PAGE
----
3 - Where are those elusive lightlocker settings?

4 - I can adjust the overall theme for the greeter, but not the cursor theme.

you would need to deploy redshift system wide - or specifically to the user that lightdm runs as
for the settings to be applied to that screen, too.

I think I know what you mean:
redshift is active, it’s the middle of the night
and then you log out and the login screen just visually screams at you … :wink:

Its amazing what can be found by searching. The way to change the cursor theme comes from the manjaro forum.

Need to be run as root. Also you can test it by running lightdm --test-mode --debug in the terminal. Note that you need xorg-server-xephyr installed.

Oh well seems it was dropped to the AUR for some reason. Maybe not needed anymore? It is light-locker-settings.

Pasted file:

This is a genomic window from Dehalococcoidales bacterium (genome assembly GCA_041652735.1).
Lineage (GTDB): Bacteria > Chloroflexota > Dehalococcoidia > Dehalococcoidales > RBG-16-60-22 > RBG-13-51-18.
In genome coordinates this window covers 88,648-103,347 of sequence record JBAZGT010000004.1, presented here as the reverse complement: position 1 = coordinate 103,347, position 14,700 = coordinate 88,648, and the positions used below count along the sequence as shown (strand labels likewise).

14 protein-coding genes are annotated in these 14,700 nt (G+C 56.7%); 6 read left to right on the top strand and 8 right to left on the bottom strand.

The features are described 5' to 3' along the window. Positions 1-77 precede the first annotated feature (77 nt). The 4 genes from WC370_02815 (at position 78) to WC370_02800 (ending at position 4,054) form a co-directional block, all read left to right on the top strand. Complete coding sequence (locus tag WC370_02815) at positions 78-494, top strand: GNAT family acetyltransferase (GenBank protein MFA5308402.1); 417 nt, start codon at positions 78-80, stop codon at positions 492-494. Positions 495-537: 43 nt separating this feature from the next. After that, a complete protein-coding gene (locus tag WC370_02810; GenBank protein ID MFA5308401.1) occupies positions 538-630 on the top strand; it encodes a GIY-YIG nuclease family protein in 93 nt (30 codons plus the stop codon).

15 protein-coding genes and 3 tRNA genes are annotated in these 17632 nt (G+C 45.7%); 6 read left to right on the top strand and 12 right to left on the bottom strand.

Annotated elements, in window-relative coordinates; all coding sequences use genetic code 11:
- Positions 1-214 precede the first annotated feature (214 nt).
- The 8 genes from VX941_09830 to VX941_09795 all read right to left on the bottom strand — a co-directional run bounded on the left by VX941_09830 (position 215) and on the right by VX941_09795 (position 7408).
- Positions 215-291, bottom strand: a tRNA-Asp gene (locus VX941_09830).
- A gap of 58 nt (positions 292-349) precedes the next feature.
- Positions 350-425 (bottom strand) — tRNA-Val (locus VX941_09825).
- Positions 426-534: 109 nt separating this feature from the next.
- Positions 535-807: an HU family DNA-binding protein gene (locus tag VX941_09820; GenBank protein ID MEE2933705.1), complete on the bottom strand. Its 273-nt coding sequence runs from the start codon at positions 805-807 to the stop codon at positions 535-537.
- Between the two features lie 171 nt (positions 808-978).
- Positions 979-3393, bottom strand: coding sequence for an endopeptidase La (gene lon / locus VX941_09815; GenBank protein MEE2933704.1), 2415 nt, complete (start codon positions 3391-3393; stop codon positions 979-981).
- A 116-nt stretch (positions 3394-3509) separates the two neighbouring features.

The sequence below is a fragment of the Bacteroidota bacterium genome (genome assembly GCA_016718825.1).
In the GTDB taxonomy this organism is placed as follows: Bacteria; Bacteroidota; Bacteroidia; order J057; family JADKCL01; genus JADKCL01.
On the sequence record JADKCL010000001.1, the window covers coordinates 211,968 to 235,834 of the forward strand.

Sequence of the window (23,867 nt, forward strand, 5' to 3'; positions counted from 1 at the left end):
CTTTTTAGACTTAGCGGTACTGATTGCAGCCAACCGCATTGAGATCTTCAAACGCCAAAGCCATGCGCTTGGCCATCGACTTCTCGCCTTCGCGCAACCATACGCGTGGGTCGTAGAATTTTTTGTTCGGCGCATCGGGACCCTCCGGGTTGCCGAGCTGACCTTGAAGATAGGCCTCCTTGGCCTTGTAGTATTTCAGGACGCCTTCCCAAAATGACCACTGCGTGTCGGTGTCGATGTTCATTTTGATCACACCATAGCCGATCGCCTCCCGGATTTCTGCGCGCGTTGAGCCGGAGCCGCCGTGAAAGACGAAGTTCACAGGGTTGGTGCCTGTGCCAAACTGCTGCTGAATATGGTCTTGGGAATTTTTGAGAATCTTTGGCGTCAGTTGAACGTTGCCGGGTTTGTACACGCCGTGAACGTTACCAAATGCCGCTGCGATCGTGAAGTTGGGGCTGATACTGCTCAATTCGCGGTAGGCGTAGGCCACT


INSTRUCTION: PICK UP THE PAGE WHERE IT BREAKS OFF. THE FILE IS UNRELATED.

Sorry, no idea.

It’s amazing how upon applying that doesn’t fix anything.

Still the same problem unfortunately.

Could you elaborate on that?

Yes, tried to install it with yay, but it throws a bunch of errors, so no go with that. Well it’s certainly still needed considering it’s not working as intended here.

… for example this (I just asked Google - took about 10 seconds) :wink: :

Redshift - Debian Wiki

Display manager not affected

If you set Redshift to start when you log in – whether by adding it as a start-up program in your desktop environment or with a redshift & in your .xsessionrc – logging out can be like turning on the floodlights. Fortunately, some display managers let you specify start-up programs, too. Here’s how you might arrange it with LightDM:


this here is more relevant as it is specific to Arch/Manjaro: